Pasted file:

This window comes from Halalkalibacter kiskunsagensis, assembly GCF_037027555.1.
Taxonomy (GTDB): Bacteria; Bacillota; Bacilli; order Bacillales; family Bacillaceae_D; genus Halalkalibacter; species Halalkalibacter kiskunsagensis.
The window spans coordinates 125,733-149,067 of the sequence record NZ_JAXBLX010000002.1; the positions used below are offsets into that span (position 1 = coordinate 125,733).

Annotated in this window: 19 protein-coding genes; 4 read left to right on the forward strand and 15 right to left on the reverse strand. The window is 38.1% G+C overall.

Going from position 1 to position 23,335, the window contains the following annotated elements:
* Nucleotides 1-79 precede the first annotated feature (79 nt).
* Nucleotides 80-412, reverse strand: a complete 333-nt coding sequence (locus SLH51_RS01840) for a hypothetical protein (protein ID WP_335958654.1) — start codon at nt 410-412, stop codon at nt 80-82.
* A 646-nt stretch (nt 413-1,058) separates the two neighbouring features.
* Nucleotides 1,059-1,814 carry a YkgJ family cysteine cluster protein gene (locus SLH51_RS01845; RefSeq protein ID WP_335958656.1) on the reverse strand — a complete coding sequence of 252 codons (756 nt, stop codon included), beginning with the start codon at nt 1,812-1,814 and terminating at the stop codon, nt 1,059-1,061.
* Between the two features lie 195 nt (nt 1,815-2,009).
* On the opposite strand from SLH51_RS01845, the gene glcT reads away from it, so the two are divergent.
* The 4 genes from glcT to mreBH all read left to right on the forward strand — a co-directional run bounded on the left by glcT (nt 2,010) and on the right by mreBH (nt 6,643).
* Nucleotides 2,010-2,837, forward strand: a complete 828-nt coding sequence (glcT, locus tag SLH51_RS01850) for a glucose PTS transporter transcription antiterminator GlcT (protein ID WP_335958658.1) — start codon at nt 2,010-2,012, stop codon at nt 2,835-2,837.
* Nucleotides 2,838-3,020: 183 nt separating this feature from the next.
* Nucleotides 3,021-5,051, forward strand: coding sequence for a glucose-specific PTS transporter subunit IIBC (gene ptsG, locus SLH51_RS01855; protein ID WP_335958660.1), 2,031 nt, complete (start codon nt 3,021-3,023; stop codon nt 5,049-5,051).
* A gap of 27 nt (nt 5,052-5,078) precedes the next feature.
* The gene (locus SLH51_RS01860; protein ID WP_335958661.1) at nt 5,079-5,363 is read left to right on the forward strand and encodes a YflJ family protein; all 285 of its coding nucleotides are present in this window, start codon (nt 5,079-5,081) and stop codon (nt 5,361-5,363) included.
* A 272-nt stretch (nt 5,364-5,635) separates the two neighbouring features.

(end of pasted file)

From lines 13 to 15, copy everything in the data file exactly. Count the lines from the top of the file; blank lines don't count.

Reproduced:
* Nucleotides 2,010-2,837, forward strand: a complete 828-nt coding sequence (glcT, locus tag SLH51_RS01850) for a glucose PTS transporter transcription antiterminator GlcT (protein ID WP_335958658.1) — start codon at nt 2,010-2,012, stop codon at nt 2,835-2,837.
* Nucleotides 2,838-3,020: 183 nt separating this feature from the next.
* Nucleotides 3,021-5,051, forward strand: coding sequence for a glucose-specific PTS transporter subunit IIBC (gene ptsG, locus SLH51_RS01855; protein ID WP_335958660.1), 2,031 nt, complete (start codon nt 3,021-3,023; stop codon nt 5,049-5,051).